Get out of here, stress!

Posted by Rachael McDonald on November 21, 2020

Stress can be a constant in our lives. With all of the shutdowns, working from home, and home school/daycare going on the cortisol is coursing through our bodies! Cortisol is a hormone that can be high when we're under stress. It keeps us in “fight or flight” mode. Lots of stress and high cortisol can take a toll on our bodies. It can cause weight gain, digestion problems, insomnia, anxiety, decreased focus, etc. Our goal, then, should be to limit stress where we can. Here are some ways you can decrease your stress:


1. Mindset and positivity. Starting your morning routine by focusing on what is within your control can make a difference. Just recently we had our members compete in a challenge where one of their “daily tasks” was to write down 3 things that they could control each day. We found that this was beneficial to our member's state of mind and attitude, especially when conquering the new, unexpected challenges during a worldwide pandemic. A little positivity can go a long way. Mindset is a huge factor when it comes to stress.


2. Breathe in…..Breathe out… You might not be a big fan of meditation, but it can be very helpful to manage stress. There are several different forms of meditation. We prefer doing our Stretch & Core class (recorded classes are found under the Home Workouts tab). - It’s similar to a yoga class, but focuses on simple stretch routines and core exercises, along with guided breathing to release tension from the body. You can recreate this on your own, too. Simply do some stretches in a calm environment and take the deepest breaths you can. It’s amazing what just a few deep breaths can do. Building in breathing and meditation into your daily routine moves you from operating in the sympathetic nervous system (a.k.a fight or flight mode) and into the parasympathetic nervous system (a.k.a rest and digest). This has so many positive effects on the body, and can even help you lose fat!3. Drink water. We often cope with our exhaustion by filling our bodies with caffeine. All this really does is add more stress to the body. Try this: drink one cup of coffee in the morning to get a little pep in your step, and then chase it with a glass of water. Aim to drink half your body weight in ounces of water each day. Our bodies need water. When they are dehydrated stress piles on.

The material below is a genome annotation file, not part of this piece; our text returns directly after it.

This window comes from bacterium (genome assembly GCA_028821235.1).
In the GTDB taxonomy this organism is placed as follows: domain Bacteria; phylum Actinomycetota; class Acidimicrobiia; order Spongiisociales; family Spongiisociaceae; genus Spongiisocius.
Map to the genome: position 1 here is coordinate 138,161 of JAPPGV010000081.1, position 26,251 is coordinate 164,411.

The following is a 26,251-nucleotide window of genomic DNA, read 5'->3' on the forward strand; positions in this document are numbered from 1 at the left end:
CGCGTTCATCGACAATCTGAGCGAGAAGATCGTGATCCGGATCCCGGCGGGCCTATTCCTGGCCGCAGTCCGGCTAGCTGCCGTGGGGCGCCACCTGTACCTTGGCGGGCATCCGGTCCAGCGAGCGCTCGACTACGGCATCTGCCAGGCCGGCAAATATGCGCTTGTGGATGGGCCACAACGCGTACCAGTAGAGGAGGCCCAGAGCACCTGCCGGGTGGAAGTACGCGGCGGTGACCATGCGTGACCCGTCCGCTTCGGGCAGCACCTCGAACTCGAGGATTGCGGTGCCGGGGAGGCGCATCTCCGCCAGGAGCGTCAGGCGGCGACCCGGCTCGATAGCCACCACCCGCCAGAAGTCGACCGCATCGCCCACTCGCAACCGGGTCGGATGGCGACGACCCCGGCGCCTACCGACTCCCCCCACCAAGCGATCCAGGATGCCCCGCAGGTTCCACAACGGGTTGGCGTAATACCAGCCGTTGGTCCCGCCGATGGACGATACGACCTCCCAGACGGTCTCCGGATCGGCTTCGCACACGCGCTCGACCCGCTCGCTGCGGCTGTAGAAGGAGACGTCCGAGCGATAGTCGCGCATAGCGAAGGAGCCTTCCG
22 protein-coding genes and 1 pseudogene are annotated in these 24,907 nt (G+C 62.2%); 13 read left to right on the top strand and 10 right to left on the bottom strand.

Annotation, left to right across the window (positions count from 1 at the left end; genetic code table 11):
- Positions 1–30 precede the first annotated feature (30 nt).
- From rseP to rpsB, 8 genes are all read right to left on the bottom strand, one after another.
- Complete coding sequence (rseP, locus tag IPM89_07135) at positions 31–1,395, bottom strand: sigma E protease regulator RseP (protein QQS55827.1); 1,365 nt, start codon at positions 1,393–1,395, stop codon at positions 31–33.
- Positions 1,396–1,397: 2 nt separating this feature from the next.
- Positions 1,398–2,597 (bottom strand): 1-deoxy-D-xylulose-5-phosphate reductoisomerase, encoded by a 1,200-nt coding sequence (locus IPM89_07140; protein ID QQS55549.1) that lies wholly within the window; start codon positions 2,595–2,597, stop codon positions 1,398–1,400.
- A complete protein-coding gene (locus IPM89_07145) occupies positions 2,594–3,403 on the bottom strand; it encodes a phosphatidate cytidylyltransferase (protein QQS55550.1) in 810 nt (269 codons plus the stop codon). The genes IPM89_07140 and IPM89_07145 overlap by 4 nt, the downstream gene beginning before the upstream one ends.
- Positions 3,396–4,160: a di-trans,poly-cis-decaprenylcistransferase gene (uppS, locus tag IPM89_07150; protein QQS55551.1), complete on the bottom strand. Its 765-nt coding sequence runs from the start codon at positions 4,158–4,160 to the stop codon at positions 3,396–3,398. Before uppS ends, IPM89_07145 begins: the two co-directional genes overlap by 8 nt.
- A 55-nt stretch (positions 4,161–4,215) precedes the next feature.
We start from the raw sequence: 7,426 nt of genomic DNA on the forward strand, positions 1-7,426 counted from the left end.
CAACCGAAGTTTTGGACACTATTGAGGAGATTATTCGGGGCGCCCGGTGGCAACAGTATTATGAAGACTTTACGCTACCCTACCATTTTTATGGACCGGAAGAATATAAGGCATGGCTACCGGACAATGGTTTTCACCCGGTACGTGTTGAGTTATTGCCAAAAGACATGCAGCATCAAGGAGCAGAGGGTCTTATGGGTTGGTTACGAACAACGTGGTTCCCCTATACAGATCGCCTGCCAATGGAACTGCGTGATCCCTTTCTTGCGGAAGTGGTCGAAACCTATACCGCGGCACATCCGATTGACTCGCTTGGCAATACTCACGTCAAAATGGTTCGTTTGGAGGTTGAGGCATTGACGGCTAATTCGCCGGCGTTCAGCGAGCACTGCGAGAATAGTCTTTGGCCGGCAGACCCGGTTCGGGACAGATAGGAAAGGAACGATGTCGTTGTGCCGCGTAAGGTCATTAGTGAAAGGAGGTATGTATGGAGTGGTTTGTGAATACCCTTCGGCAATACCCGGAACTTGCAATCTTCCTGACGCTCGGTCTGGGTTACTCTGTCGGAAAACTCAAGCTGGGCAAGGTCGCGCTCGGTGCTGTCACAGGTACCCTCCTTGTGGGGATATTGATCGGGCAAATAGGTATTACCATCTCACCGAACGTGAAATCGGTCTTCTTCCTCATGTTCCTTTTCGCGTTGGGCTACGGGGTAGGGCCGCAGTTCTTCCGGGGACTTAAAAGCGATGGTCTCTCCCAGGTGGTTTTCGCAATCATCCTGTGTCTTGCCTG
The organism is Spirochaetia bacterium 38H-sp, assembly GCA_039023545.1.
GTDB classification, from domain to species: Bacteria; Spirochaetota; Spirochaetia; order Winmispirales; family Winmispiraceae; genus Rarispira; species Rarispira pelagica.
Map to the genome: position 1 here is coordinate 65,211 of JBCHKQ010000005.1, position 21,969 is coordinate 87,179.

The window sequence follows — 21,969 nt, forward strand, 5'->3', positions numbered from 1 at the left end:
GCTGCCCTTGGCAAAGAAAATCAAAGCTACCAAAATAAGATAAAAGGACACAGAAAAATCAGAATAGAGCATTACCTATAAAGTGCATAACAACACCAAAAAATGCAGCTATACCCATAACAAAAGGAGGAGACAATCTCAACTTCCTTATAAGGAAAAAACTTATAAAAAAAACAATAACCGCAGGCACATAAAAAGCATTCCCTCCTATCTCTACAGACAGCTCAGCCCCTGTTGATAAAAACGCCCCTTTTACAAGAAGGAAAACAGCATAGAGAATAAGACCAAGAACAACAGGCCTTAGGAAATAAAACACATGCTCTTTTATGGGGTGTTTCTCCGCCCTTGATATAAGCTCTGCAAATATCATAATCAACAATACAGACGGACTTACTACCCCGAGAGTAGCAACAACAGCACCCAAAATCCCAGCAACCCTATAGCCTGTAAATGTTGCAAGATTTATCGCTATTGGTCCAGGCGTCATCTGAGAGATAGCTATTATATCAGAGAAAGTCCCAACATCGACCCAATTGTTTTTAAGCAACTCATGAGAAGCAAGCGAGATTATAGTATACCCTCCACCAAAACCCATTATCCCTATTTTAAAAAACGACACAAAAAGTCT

4. Exercise. Do we really need to say it?  A daily exercise routine can help manage your stress levels. Of course exercise has numerous benefits on the body. It also provides an avenue for you to check out and stop worrying about everything around you - Focus on the workout. Be present. The increased blood flow and endorphins will get you more ready to face whatever is coming your way.


5. Connect. Give. Contribute. When you stop solely focusing on all the “problems” you are surrounded with on a daily basis and look around, you can find so much beauty. Focusing on the good, and being proactive can open up opportunities for you to connect with others. There are so many things you can do to help others and connect with them. Humans are meant for connection; and it actually has positive effects on our bodies. Giving back, volunteering, attending community events (even virtual ones!), are all great for our communities, and also bring peace to your mind and soul.


Remember - Stress is not just mental/ emotional. Some of the suggestions above may seem irrelevant in helping to relieve the stress you feel. However, decreasing physical, relational, and spiritual stress can help lower the overall stress level you experience. This will have a net positive effect on the relief you feel.